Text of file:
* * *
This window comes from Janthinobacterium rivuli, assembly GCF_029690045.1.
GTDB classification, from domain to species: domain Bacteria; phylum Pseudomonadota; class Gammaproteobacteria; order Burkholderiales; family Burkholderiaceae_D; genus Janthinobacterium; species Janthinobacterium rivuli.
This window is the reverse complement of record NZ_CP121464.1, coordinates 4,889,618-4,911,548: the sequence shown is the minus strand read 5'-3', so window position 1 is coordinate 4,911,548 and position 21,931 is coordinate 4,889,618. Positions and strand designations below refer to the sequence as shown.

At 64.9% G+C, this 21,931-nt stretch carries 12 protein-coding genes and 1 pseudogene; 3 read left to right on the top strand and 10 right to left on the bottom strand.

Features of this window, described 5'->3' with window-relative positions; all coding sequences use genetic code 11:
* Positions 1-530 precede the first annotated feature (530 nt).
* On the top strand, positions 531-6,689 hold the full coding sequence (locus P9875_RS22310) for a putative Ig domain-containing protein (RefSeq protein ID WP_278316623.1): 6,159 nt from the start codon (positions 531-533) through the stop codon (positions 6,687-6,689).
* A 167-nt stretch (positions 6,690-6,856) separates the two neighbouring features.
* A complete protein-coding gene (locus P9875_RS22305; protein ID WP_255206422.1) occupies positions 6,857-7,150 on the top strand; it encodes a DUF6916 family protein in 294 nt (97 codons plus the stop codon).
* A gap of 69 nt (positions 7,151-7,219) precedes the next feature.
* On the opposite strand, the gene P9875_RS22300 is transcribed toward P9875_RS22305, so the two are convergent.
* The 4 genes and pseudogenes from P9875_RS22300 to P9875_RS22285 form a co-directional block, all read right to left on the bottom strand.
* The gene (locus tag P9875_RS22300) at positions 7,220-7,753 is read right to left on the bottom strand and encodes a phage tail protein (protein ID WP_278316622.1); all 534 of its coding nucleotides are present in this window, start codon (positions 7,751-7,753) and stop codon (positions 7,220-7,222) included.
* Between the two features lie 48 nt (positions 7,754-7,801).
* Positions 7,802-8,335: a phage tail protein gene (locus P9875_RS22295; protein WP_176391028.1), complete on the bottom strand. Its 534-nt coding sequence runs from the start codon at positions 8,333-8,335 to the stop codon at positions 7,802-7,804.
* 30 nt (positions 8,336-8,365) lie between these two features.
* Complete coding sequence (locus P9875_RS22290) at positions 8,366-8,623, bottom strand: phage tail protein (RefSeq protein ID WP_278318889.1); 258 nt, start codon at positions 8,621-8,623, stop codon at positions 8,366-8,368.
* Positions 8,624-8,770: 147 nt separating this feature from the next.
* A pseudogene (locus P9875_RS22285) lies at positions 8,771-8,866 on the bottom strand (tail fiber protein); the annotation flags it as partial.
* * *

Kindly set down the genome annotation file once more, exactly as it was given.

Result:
This window comes from Janthinobacterium rivuli, assembly GCF_029690045.1.
GTDB classification, from domain to species: domain Bacteria; phylum Pseudomonadota; class Gammaproteobacteria; order Burkholderiales; family Burkholderiaceae_D; genus Janthinobacterium; species Janthinobacterium rivuli.
This window is the reverse complement of record NZ_CP121464.1, coordinates 4,889,618-4,911,548: the sequence shown is the minus strand read 5'-3', so window position 1 is coordinate 4,911,548 and position 21,931 is coordinate 4,889,618. Positions and strand designations below refer to the sequence as shown.

At 64.9% G+C, this 21,931-nt stretch carries 12 protein-coding genes and 1 pseudogene; 3 read left to right on the top strand and 10 right to left on the bottom strand.

Features of this window, described 5'->3' with window-relative positions; all coding sequences use genetic code 11:
* Positions 1-530 precede the first annotated feature (530 nt).
* On the top strand, positions 531-6,689 hold the full coding sequence (locus P9875_RS22310) for a putative Ig domain-containing protein (RefSeq protein ID WP_278316623.1): 6,159 nt from the start codon (positions 531-533) through the stop codon (positions 6,687-6,689).
* A 167-nt stretch (positions 6,690-6,856) separates the two neighbouring features.
* A complete protein-coding gene (locus P9875_RS22305; protein ID WP_255206422.1) occupies positions 6,857-7,150 on the top strand; it encodes a DUF6916 family protein in 294 nt (97 codons plus the stop codon).
* A gap of 69 nt (positions 7,151-7,219) precedes the next feature.
* On the opposite strand, the gene P9875_RS22300 is transcribed toward P9875_RS22305, so the two are convergent.
* The 4 genes and pseudogenes from P9875_RS22300 to P9875_RS22285 form a co-directional block, all read right to left on the bottom strand.
* The gene (locus tag P9875_RS22300) at positions 7,220-7,753 is read right to left on the bottom strand and encodes a phage tail protein (protein ID WP_278316622.1); all 534 of its coding nucleotides are present in this window, start codon (positions 7,751-7,753) and stop codon (positions 7,220-7,222) included.
* Between the two features lie 48 nt (positions 7,754-7,801).
* Positions 7,802-8,335: a phage tail protein gene (locus P9875_RS22295; protein WP_176391028.1), complete on the bottom strand. Its 534-nt coding sequence runs from the start codon at positions 8,333-8,335 to the stop codon at positions 7,802-7,804.
* 30 nt (positions 8,336-8,365) lie between these two features.
* Complete coding sequence (locus P9875_RS22290) at positions 8,366-8,623, bottom strand: phage tail protein (RefSeq protein ID WP_278318889.1); 258 nt, start codon at positions 8,621-8,623, stop codon at positions 8,366-8,368.
* Positions 8,624-8,770: 147 nt separating this feature from the next.
* A pseudogene (locus P9875_RS22285) lies at positions 8,771-8,866 on the bottom strand (tail fiber protein); the annotation flags it as partial.